Author: Shirley Aaron

Prominent Ugandan Lesbian And LGBT Activist Renounces Homosexuality.

Prominent Ugandan Lesbian And LGBT Activist Renounces Homosexuality.

A prominent lesbian and LGBT activist in Uganda has reportedly renounced her same-sex attraction and now says homosexuality is a ‘sin.’

Val Kalende shocked members of the international LGBT community when she made the public declaration during a church service in Uganda that was broadcast live on Christian channel Salt TV last month, according The Edge. 

She came out as a lesbian in 2002 and spent over a decade advocating for LGBT rights, with her writing featuring in The Huffington Post, among other publications.

When Uganda passed laws criminalising homosexual behaviour in 2014, she sought refuge in Canada.

According to The Edge, she said in last month’s broadcast that she ‘joined’ lesbianism after university, at which point her Christian parents ‘cut their times with me for being gay.’

‘I became rebellious,’ she said, according to The Edge’s translation. ‘We always wondered why the world forced us to become girls who do not love men’

The newspaper also reported that the former lesbian has now returned to Uganda and is getting married soon.

According to Ugandan newspaper the Monitor, Kalende elaborated further on Facebook about the change in her sexual identity. 

The website quoted her as saying: ‘I’d be glad to respond to questions concerning what I have learned about the sin of same-sex attraction and the mystery that surrounds the homosexual lifestyle, especially for Christians, parents and people with family members or friends who struggle with same-sex attractions.’

According to PinkNews, the declaration has taken the LGBT community by surprise, with Frank Mugisha, executive director of Sexual Minorities Uganda, telling the website that he was ‘very much worried about her.’

Ugandan human rights activist Stella Nyanzi, who identifies as queer, reportedly responded to the news by saying on Facebook that religion is ‘powerful and dangerous.’

She is not the first homosexual to make public declarations about converting back to heterosexuality. Religion does all sorts of things to people,” she was quoted as saying by Nairobi News.

Forgiveness Sustains Marriage 

Forgiveness Sustains Marriage 

*Forgiveness Sustains Marriage*

(Homily for August 17, 2018)
_“I will establish my covenant with you, and you shall know that I am the LORD, that you may remember and be confounded, and never open your mouth again because of your shame, when I forgive you all that you have done, says the Lord GOD” *(Ezekiel 16:62-63).*_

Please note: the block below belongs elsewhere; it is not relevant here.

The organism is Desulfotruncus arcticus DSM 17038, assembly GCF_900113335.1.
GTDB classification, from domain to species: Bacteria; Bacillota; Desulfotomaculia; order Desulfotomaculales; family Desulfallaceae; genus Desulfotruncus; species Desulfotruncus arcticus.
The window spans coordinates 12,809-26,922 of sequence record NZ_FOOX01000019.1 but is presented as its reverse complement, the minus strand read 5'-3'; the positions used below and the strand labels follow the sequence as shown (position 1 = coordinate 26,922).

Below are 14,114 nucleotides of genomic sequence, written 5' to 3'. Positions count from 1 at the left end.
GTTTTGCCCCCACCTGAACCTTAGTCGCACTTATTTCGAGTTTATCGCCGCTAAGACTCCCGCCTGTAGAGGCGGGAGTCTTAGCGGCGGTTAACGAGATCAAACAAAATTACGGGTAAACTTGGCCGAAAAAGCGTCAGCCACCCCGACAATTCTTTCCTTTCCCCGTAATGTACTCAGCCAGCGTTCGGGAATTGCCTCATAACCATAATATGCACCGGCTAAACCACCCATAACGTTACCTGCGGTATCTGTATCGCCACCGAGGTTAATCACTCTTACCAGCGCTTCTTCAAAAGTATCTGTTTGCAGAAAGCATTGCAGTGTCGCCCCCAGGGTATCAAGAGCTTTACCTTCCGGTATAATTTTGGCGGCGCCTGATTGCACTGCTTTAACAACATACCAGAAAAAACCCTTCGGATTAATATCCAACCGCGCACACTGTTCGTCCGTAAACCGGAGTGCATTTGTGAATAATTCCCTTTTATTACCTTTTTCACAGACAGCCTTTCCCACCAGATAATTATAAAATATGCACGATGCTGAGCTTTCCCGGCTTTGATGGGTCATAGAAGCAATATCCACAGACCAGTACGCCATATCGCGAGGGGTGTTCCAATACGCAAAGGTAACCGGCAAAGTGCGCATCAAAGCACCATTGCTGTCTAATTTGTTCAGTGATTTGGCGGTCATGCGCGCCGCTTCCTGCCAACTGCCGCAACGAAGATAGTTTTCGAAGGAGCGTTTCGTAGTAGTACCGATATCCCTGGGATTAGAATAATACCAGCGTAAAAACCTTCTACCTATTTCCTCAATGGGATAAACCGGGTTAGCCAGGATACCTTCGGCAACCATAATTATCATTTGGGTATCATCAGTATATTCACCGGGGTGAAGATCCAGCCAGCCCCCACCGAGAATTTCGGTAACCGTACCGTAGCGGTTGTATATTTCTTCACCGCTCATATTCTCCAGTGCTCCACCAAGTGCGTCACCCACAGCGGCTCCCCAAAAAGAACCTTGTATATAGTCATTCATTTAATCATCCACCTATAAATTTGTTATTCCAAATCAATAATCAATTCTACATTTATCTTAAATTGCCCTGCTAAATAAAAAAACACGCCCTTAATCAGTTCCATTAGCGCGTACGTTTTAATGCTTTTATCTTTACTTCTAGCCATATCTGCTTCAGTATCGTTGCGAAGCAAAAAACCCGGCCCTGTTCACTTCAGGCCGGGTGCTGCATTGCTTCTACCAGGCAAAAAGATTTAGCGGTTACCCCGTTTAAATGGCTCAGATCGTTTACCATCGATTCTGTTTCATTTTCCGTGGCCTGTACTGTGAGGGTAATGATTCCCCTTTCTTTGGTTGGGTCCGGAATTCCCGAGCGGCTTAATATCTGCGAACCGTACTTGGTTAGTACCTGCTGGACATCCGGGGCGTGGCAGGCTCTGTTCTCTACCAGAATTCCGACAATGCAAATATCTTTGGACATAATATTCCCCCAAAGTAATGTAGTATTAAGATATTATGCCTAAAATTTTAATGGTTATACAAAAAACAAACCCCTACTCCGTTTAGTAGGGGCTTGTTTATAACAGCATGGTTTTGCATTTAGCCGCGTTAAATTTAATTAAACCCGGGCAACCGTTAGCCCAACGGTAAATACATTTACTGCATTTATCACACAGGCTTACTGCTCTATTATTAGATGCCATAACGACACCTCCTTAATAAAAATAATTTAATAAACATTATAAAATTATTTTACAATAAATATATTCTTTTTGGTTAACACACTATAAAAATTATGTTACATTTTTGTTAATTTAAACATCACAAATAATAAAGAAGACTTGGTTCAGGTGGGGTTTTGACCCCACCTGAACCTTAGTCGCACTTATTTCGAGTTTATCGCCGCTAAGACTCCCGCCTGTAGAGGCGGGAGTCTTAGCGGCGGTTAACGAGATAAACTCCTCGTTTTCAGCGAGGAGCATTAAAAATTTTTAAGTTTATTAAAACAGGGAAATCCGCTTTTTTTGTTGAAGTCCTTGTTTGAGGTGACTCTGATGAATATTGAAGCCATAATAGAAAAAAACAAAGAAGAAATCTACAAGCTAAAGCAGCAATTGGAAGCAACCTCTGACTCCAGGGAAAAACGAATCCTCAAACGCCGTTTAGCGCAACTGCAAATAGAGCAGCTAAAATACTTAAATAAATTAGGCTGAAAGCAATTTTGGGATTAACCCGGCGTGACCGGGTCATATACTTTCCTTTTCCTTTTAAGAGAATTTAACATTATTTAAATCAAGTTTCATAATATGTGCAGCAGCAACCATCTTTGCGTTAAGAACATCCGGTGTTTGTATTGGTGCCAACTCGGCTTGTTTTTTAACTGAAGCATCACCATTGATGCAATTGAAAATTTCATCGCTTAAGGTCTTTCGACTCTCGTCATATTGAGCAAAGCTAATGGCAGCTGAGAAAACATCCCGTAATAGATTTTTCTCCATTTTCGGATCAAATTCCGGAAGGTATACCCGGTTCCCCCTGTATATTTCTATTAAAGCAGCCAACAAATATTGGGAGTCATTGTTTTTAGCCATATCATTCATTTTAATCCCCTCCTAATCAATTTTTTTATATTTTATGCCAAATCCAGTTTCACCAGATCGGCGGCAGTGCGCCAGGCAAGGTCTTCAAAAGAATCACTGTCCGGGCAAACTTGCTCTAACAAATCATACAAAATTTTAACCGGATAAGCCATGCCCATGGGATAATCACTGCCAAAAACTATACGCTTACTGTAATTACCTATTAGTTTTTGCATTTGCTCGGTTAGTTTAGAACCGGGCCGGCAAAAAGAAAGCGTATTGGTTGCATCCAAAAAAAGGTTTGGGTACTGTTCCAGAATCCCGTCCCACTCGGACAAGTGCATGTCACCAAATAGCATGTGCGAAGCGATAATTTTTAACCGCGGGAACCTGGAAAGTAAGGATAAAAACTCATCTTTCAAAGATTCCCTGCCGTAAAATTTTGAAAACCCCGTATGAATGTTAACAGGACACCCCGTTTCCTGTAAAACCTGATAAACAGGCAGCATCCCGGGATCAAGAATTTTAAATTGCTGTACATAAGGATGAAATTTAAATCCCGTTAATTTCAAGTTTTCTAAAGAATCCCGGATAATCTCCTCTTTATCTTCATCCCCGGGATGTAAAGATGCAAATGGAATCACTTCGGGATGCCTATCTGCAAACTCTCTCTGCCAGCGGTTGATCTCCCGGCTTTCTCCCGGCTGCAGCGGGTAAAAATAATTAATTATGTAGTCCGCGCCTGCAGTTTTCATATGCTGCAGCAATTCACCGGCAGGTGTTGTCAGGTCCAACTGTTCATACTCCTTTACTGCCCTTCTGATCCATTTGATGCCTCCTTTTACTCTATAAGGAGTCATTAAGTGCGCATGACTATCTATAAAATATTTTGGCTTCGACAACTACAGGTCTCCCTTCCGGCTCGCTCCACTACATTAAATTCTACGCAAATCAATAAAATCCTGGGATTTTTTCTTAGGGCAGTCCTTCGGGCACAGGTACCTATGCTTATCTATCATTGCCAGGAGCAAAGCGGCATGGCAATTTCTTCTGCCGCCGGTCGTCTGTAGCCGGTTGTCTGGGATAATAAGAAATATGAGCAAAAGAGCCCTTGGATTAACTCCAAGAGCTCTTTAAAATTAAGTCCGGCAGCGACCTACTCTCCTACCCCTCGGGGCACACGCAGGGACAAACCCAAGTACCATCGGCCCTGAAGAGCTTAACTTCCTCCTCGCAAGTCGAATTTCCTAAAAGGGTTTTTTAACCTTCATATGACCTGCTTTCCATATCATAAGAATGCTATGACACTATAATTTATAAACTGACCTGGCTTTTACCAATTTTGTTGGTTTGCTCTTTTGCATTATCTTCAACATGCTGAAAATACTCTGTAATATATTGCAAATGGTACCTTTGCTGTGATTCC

Our first reading today from the book of Ezekiel chapter 16 is a rather moving and very graphic description of mankind in its relationship with God. Even though it was addressed to Jerusalem as a city, this passage perfectly mirrors our situation even as Christians. We have been very unfaithful to God; our religiosity is shallow and we have often prostituted ourselves with other gods. Yet, this passage concludes with a line of God’s assurance of forgiveness. 
That as a human race, we are not yet extinct is a sign that God hasn’t given up on us yet; a sign that God hasn’t divorced the human race yet; a sign that God hasn’t stopped loving us.
Our Gospel passage contains what I may call the hardest teaching of Jesus Christ and coincidentally it comes after Jesus taught another very hard topic; forgiveness. Jesus explained that in God’s mind, there is no room for divorce. Moses’ law was a mere reflection of the people’s hardness of heart. Divorce, according to Jesus is equal to adultery, and the only exception for divorce is “unchastity.” Biblical scholars have researched the original Greek word which is translated here as “unchastity” and they discovered Jesus was referring to an illegal marriage not necessarily “fornication.”
Just as Jesus’ teaching appears very hard to accept today, it was not an easy pill for His listeners to accept. In fact, His own disciples exclaimed: “if that is the case, then isn’t it better not to marry at all?” In other words, if marriage will trap me for life, why don’t I stay away from it completely by opting for celibacy? To this Jesus responded, “not everyone can accept this teaching, but only those to whom it is given” (Matthew 19:11).
Celibacy is a gift, it is a calling not meant for everyone. Celibacy is not an escape route from the commitment of marriage. Those who lack the gift of celibacy or misunderstand the celibate lifestyle as a ticket to freedom (moral irresponsibility) end up extremely frustrated, unhappy, never satisfied and most often drop out later in life. One who cannot be committed to just one person is not likely capable of being committed to the demands of celibacy.
So if celibacy is not a better option to marriage, how then are we to remain committed and happy in marriage for the rest of our lives? The answer is forgiveness. Before you consider divorce before you call your lawyer or even your priest to end what began in love, think of this passage in our first reading today; the fact that God is still there for us despite our imperfections. Be to your spouse what God is to the human race. Develop in your heart a kind of love that no fire can quench, a love that remains steadfast despite the hurts and pains which constantly come from your spouse.
The truth is that this love is not limited to married couples; even celibates must have this kind of love for the church and the people in other to remain true to their calling and their vows. A celibate who constantly nags and complains about his Bishop/Superior or his parishioners is not so different from a man or woman who constantly nags about their spouses. As forgiveness sustains a marriage, the celibate who cannot forgive ends up dropping the habit someday.